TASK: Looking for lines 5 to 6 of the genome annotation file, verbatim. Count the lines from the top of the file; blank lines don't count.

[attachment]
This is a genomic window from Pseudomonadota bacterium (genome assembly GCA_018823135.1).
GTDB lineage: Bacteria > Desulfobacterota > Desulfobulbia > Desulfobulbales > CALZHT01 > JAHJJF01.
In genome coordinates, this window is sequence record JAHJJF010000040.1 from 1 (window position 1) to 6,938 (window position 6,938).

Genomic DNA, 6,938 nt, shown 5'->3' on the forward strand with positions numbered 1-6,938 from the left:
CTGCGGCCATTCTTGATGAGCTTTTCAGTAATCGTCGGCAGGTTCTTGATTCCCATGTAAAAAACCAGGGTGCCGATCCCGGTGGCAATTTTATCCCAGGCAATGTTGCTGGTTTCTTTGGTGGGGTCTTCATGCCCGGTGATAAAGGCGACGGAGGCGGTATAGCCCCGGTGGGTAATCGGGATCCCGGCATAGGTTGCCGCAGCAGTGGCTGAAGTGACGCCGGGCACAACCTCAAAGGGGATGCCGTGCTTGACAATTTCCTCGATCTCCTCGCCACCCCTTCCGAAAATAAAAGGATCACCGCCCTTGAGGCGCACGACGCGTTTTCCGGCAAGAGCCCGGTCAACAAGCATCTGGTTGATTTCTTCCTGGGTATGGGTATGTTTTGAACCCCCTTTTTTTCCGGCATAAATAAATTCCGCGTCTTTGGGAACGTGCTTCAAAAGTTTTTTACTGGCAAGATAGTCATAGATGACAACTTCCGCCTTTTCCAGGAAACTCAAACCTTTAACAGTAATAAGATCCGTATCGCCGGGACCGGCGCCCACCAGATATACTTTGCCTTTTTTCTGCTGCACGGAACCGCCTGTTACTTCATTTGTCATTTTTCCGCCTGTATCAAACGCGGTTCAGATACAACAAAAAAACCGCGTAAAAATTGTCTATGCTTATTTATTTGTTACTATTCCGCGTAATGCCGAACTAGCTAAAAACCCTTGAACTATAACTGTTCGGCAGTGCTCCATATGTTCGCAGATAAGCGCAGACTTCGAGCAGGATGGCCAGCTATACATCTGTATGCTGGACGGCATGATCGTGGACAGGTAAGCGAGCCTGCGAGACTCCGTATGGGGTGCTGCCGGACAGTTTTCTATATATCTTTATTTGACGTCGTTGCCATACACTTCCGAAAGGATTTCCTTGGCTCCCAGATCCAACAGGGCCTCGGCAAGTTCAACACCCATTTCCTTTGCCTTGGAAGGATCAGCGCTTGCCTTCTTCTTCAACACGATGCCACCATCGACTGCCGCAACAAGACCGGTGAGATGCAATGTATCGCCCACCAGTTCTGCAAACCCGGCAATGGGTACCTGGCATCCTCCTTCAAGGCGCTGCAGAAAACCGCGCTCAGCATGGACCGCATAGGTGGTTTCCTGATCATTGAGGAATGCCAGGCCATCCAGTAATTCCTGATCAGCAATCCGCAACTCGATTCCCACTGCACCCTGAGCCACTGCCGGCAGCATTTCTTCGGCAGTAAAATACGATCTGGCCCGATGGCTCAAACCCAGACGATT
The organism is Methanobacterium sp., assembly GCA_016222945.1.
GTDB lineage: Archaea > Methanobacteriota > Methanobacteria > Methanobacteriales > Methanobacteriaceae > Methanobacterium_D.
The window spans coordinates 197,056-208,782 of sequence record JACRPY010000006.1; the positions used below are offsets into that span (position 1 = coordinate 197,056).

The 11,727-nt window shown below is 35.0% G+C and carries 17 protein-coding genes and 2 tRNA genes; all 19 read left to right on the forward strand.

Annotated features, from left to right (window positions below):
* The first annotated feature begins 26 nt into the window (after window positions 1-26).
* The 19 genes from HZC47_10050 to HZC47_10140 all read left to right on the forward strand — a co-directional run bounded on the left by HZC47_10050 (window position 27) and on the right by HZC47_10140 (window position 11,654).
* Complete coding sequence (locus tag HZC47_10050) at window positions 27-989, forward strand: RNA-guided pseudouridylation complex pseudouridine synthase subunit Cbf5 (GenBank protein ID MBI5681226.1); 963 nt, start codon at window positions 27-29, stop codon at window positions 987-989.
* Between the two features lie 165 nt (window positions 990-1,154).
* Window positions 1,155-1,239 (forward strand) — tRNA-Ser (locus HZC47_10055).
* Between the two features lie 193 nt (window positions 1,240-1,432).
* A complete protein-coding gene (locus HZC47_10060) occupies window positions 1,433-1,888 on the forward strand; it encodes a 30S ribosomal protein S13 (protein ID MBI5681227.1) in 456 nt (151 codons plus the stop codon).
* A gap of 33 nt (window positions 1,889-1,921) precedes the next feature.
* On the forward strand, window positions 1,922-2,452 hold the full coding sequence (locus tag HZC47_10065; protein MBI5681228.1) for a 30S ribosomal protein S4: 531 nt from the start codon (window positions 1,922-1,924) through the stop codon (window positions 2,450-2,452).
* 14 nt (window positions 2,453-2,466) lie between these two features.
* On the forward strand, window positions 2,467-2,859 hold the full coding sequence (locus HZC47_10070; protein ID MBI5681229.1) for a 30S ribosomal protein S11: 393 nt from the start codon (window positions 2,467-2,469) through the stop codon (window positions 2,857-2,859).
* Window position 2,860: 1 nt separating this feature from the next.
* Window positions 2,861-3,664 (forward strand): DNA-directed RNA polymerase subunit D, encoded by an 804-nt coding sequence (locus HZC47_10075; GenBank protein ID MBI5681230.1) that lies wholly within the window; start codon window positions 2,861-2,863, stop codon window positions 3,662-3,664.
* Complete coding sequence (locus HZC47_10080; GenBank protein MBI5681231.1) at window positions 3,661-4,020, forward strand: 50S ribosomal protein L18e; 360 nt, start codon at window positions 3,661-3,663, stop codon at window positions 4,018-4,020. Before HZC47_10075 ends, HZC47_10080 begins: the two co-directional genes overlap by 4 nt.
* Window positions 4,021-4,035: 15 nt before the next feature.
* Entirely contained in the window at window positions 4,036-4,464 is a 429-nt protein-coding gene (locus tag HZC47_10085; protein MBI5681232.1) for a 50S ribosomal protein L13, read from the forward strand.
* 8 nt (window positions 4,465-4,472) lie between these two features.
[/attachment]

CTGCGGCCATTCTTGATGAGCTTTTCAGTAATCGTCGGCAGGTTCTTGATTCCCATGTAAAAAACCAGGGTGCCGATCCCGGTGGCAATTTTATCCCAGGCAATGTTGCTGGTTTCTTTGGTGGGGTCTTCATGCCCGGTGATAAAGGCGACGGAGGCGGTATAGCCCCGGTGGGTAATCGGGATCCCGGCATAGGTTGCCGCAGCAGTGGCTGAAGTGACGCCGGGCACAACCTCAAAGGGGATGCCGTGCTTGACAATTTCCTCGATCTCCTCGCCACCCCTTCCGAAAATAAAAGGATCACCGCCCTTGAGGCGCACGACGCGTTTTCCGGCAAGAGCCCGGTCAACAAGCATCTGGTTGATTTCTTCCTGGGTATGGGTATGTTTTGAACCCCCTTTTTTTCCGGCATAAATAAATTCCGCGTCTTTGGGAACGTGCTTCAAAAGTTTTTTACTGGCAAGATAGTCATAGATGACAACTTCCGCCTTTTCCAGGAAACTCAAACCTTTAACAGTAATAAGATCCGTATCGCCGGGACCGGCGCCCACCAGATATACTTTGCCTTTTTTCTGCTGCACGGAACCGCCTGTTACTTCATTTGTCATTTTTCCGCCTGTATCAAACGCGGTTCAGATACAACAAAAAAACCGCGTAAAAATTGTCTATGCTTATTTATTTGTTACTATTCCGCGTAATGCCGAACTAGCTAAAAACCCTTGAACTATAACTGTTCGGCAGTGCTCCATATGTTCGCAGATAAGCGCAGACTTCGAGCAGGATGGCCAGCTATACATCTGTATGCTGGACGGCATGATCGTGGACAGGTAAGCGAGCCTGCGAGACTCCGTATGGGGTGCTGCCGGACAGTTTTCTATATATCTTTATTTGACGTCGTTGCCATACACTTCCGAAAGGATTTCCTTGGCTCCCAGATCCAACAGGGCCTCGGCAAGTTCAACACCCATTTCCTTTGCCTTGGAAGGATCAGCGCTTGCCTTCTTCTTCAACACGATGCCACCATCGACTGCCGCAACAAGACCGGTGAGATGCAATGTATCGCCCACCAGTTCTGCAAACCCGGCAATGGGTACCTGGCATCCTCCTTCAAGGCGCTGCAGAAAACCGCGCTCAGCATGGACCGCATAGGTGGTTTCCTGATCATTGAGGAATGCCAGGCCATCCAGTAATTCCTGATCAGCAATCCGCAACTCGATTCCCACTGCACCCTGAGCCACTGCCGGCAGCATTTCTTCGGCAGTAAAATACGATCTGGCCCGATGGCTCAAACCCAGACGATT
The organism is Methanobacterium sp., assembly GCA_016222945.1.